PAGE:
Authors: Ahmed Rizk, Juergen Honegger, Monika Milian and Tsambika Psaras
Publication Date: 11 Jan 2012
Journal: Clinical Medicine Insights: Oncology
Citation: Clinical Medicine Insights: Oncology 2012:6 75-84
Endogenous Cushing’s syndrome is a grave disease that requires a multidisciplinary and individualized treatment approach for each patient. Approximately 80% of all patients harbour a corticotroph pituitary adenoma (Cushing’s disease) with excessive secretion of adrenocorticotropin-hormone (ACTH) and, consecutively, cortisol.
The goals of treatment include normalization of hormone excess, long-term disease control and the reversal of comorbidities caused by the underlying pathology. The treatment of choice is neurosurgical tumour removal of the pituitary adenoma. Second-line treatments include medical therapy, bilateral adrenalectomy and radiation therapy.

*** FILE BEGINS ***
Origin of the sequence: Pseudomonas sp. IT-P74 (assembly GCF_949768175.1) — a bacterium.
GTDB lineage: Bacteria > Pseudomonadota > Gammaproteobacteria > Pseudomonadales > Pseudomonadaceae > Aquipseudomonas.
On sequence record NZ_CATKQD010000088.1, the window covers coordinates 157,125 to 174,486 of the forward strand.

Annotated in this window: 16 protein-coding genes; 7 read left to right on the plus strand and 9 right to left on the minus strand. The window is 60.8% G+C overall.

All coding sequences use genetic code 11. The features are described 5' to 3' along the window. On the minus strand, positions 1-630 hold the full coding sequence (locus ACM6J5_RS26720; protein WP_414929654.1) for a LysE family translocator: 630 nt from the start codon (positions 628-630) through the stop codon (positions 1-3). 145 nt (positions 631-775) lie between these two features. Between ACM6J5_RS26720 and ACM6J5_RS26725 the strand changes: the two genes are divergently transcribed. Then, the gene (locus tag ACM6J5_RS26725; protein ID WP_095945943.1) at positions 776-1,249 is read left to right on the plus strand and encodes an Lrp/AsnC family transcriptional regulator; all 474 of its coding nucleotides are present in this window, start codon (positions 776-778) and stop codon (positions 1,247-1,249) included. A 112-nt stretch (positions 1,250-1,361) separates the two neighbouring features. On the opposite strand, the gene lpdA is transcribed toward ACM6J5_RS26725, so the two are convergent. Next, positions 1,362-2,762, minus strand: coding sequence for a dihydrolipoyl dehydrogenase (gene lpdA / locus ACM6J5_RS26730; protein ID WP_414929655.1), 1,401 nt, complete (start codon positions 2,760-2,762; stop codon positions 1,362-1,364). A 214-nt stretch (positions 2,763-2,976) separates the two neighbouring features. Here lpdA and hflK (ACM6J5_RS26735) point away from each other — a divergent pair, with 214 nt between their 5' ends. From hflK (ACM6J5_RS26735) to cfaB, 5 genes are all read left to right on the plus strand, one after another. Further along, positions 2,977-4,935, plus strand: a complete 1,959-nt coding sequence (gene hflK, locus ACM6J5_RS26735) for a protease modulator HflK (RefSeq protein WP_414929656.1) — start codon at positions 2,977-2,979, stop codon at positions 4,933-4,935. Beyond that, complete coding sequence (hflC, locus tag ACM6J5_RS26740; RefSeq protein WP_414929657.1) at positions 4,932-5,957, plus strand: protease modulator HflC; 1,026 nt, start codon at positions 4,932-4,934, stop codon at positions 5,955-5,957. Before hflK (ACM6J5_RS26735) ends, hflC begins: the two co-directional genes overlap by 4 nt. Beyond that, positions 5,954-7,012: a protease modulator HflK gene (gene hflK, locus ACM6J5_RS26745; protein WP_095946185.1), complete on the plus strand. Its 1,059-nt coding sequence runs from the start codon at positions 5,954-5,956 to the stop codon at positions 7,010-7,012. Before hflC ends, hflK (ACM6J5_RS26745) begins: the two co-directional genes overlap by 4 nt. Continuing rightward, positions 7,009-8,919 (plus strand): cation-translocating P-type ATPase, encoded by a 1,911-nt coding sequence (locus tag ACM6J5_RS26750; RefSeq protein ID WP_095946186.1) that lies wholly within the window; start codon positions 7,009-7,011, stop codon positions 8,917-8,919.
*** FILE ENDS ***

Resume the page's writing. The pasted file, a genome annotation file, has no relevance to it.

Drug treatment modalities target at the hypothalamic/pituitary level, the adrenal gland and at the glucocorticoid receptor level and are commonly used in patients in whom surgery has failed.
Bilateral adrenalectomy is the second-line treatment for persistent hypercortisolism that offers immediate control of hypercortisolism. However, this treatment option requires a careful individualized evaluation, since it has the disadvantage of permanent hypoadrenalism which requires lifelong glucocorticoid and mineralocorticoid replacement therapy and bears the risk of developing Nelson’s syndrome.
Although there are some very promising medical therapy options it clearly remains a second-line treatment option. However, there are numerous circumstances where medical management of CD is indicated.
Medical therapy is frequently used in cases with severe hypercortisolism before surgery in order to control the metabolic effects and help reduce the anestesiological risk. Additionally, it can help to bridge the time gap until radiotherapy takes effect.
The aim of this review is to analyze and present current treatment options in Cushing’s disease.